interpretation of impeachment, which is to say whatever
he did didn’t interfere with the way he conducted
affairs of state. And so it’s, you know– – We don’t want to talk about
affairs of state with Clinton. – No pun intended, thank you. Saved. (laughing) – So this is a biography center. The book is not a biography,
per se, although Andrew Johnson is very central to it; his
entire life and career. But it does have a very
broad cast of characters, with a very helpful little, you know, summaries of who they are. – Yeah, in the front and the
back. In case you get confused. – But what about Andrew Johnson? I mean, as you said, he’s
not exactly a household name. – But now he will be. (laughing) – His reputation, I
guess, like many figures of our history, has gone
up and down over the years. The original scholars on Reconstruction, the Dunning School, actually
didn’t like him very much. – No, they didn’t. – Dunning thought he was
inept, he didn’t understand what the country needed
after the Civil War, then in the 1920s, he
becomes like the heroic– – A hero, a hero. – As the Radical Republicans
decline in reputation, he becomes the heroic
defender of the Constitution. Today his, it’s like
a stock market ticker, it’s back down again,
partly thanks to your book, and other books; he’s
widely seen as the worst, or possibly next to the
worst president, there are, in American history; there
are other contenders now, but, but, ah– (laughing) – You think? – Yeah, but Johnson is way down there. – Yes, oh yeah. – What is your view, I mean, there are, even though there were all
sorts of Andrew Johnsons out there in the historical
literature, I mean, is he just an inept politician
or is he a shrewd schemer, or is he just a guy whose racism blinded him to anything else? You know, what’s your
take on Andrew Johnson, before he gets to be impeached? – Yeah, now, I mean,
it’s interesting the sort of three things that
you sort of enumerated, is he inept, is, you
know, is he strategic, and is he just sort of
blinded by his racism? And in a certain sense,
all three, I would say. But the interesting thing about Johnson, and one of the ways in
which he got on the ticket, Lincoln’s ticket in 1864,
had to do with the fact that many in the north, in
1864, and for four years before, admired Andrew Johnson enormously, as a man of courage, true courage. And I think that had we
been alive in 1860, ’61, we may have shared that view. He was the only United States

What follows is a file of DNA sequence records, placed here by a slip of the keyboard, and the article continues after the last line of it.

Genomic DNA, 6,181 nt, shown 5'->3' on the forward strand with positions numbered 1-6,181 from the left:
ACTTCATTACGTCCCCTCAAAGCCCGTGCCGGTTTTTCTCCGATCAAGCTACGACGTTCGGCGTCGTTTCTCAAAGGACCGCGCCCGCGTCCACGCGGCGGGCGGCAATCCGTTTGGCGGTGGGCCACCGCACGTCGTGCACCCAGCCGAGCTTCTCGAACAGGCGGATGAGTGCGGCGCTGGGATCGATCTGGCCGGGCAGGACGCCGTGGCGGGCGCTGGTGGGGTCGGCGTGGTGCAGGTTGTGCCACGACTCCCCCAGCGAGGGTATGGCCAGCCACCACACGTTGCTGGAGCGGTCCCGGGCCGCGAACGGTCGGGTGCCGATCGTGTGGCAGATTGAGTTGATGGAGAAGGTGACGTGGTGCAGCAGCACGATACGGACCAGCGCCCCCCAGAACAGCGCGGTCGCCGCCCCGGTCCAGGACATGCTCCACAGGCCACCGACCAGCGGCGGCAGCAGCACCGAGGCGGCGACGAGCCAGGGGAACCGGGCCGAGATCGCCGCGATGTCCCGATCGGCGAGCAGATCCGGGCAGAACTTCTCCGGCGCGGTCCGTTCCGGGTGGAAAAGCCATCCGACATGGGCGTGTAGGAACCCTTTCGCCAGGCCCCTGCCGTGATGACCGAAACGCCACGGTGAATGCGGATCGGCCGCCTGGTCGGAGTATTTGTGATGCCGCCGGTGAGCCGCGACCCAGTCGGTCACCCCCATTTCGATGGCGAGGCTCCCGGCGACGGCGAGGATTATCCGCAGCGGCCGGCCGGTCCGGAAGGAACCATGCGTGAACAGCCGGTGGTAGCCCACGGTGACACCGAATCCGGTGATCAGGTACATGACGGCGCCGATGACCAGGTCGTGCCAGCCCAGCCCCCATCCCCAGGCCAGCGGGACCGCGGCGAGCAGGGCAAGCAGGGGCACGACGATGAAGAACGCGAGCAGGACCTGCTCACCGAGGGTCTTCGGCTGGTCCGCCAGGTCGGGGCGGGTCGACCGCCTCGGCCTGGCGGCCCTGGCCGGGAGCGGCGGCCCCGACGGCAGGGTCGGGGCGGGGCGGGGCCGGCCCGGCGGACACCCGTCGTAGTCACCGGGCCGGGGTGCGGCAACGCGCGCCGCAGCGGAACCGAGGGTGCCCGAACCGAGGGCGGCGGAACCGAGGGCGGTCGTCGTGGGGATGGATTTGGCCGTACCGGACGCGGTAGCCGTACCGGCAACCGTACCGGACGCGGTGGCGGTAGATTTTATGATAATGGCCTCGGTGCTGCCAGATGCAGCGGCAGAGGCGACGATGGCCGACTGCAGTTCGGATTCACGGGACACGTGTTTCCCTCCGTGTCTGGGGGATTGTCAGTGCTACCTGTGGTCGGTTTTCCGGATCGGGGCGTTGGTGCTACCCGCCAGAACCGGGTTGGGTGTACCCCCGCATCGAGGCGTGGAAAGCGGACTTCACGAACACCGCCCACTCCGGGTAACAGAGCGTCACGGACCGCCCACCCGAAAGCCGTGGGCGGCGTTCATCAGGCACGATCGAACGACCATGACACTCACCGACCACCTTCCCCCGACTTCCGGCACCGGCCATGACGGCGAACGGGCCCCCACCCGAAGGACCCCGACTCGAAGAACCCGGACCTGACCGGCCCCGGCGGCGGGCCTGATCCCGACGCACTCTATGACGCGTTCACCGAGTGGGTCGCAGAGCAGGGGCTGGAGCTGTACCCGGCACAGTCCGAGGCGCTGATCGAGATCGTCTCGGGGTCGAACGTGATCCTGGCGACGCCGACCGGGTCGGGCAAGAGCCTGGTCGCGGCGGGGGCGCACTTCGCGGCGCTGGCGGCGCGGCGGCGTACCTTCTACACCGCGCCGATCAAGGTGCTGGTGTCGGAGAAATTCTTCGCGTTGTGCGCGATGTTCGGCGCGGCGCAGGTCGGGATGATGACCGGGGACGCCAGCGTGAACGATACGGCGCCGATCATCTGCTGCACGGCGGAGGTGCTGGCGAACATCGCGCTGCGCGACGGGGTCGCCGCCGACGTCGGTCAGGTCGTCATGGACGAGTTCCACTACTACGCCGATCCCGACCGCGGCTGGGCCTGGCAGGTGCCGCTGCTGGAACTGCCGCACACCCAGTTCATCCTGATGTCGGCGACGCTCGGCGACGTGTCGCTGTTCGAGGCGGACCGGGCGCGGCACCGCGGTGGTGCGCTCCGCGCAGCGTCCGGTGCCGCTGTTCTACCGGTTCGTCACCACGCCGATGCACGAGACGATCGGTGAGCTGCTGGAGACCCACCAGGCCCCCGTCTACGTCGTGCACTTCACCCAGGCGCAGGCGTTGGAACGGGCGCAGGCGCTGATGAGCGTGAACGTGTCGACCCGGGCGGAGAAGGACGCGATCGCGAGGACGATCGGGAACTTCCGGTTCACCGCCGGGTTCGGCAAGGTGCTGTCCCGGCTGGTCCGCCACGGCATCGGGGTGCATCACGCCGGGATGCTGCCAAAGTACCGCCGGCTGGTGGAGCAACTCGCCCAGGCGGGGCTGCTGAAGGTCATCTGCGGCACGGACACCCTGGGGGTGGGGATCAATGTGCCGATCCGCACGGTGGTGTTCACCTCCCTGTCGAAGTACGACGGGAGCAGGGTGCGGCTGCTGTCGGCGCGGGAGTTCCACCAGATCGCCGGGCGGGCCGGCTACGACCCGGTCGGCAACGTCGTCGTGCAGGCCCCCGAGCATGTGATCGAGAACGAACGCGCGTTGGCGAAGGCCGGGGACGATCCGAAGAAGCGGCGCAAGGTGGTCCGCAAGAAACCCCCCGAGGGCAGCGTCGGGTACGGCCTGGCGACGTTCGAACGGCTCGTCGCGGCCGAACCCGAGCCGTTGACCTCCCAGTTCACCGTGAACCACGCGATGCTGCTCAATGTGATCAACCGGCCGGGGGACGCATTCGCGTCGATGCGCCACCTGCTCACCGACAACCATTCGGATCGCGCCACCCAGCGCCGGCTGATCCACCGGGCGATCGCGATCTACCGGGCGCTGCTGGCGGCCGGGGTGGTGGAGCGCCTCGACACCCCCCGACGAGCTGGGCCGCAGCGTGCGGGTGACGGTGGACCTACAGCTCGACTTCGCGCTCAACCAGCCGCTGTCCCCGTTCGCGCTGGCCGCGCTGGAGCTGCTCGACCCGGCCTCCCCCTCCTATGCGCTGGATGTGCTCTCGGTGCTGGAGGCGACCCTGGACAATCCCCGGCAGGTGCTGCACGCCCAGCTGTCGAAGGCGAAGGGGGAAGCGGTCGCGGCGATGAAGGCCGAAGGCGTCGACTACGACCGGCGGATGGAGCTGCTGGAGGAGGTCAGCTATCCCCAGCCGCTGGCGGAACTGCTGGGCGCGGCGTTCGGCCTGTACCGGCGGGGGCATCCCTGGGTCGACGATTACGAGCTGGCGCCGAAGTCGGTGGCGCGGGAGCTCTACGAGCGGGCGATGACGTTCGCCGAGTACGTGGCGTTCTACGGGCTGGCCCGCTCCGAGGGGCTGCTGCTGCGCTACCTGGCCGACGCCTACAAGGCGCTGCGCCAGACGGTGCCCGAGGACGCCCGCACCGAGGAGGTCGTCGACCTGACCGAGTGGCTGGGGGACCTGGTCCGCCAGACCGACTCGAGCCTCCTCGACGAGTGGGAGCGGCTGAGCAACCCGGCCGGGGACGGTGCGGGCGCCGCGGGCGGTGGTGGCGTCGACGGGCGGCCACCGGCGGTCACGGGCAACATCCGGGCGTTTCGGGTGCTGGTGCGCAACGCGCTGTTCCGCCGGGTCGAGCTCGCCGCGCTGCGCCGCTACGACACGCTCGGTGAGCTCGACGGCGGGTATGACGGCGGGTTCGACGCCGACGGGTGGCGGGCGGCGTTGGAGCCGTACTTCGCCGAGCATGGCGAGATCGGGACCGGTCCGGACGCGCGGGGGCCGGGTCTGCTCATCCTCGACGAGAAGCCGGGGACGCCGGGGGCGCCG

Senator from the South, he represented Tennessee, who stood up against the secessionists in
the so-called Secession Winter of 1860-61, after Lincoln
was elected, and he said: I’m against secession, I’m for the union. You know, I won’t have
anything to do with it. We must stay within the union. I will fight for the union. And whatever credibility he
had among southerners was shot, he was burned in effigy
from one end of Tennessee to the other, he was
constantly being threatened and his family was threatened
with assassination. So it was a very heroic,
lonely stand to take, and what his other views
were, say, for example, on race, were not paramount in 1860, 1861, because at that juncture, the
reigning idea in the north was: save the Union. There were abolitionists, certainly, and anti-slavery people who wanted the war to be about something else,
but not a lot of people necessarily wanted that;
it wasn’t a popular view. So Andrew Johnson looked great, and Lincoln then put
Johnson, appointed Johnson military governor of Tennessee. – When they captured, yeah, Nashville. – And so that was another
coup, in a sense, for Johnson, and Lincoln is, in a
sense, bringing him closer into the Republican
Party, but also Lincoln, being very savvy as he
was, is using Johnson, too, because Johnson is this upright
Unionist, southern senator, a War Democrat; he’s in a different party, but he’s very, very committed
to the prosecution of the war. So, when 1864 rolls around
and there’s some dispute, I don’t know what you
think about, you know, to what extent Lincoln
was behind the scenes. – It’s murky, very murky. – I happen to believe
that he had his finger on the scales, because I feel– – Although, you know,
being vice president– – He’s too smart not to. – Back then, being vice
president was pretty unimportant, actually– – It was unimportant except, except from what I’ve understood, Hannibal Hamlin, his vice president, great name, brought nothing
except that name to the ticket. – Well, he brought, he
was a former Democrat. The Republican Party was a new party, and it had these, you
know, it had ex-Whigs, ex-Democrats, Lincoln was an ex-Whig, they had to balance it,
but Hamlin, you’re right, and Lincoln was from the
west, Hamlin is from Maine, balanced the ticket. Johnson is on to balance
the ticket another way. He’s opening up, because you know, after the war’s over, the
Republicans have to find support in the south. – Exactly, and they want
to, before the war’s over, they wanna keep the border states happy, and Lincoln wants to
suggest that Tennessee is really in the Union, even
though it wasn’t entirely in the Union, so it was
very, I think very smart, political move, whoever was behind it. – Oh, he, Johnson
represents, on the ticket, as you said, a white
Unionism in the south, and Lincoln, who was very
savvy, but also like anyone, made errors, greatly
overestimated the number of white Unionists in the south. Johnson was supposed to be
an example of this legion of people who had been kind
of dragged into secession against their will. – Right, right, right, right. – Et cetera, et cetera, but anyway– – And another miscalculation. Lincoln didn’t know he was,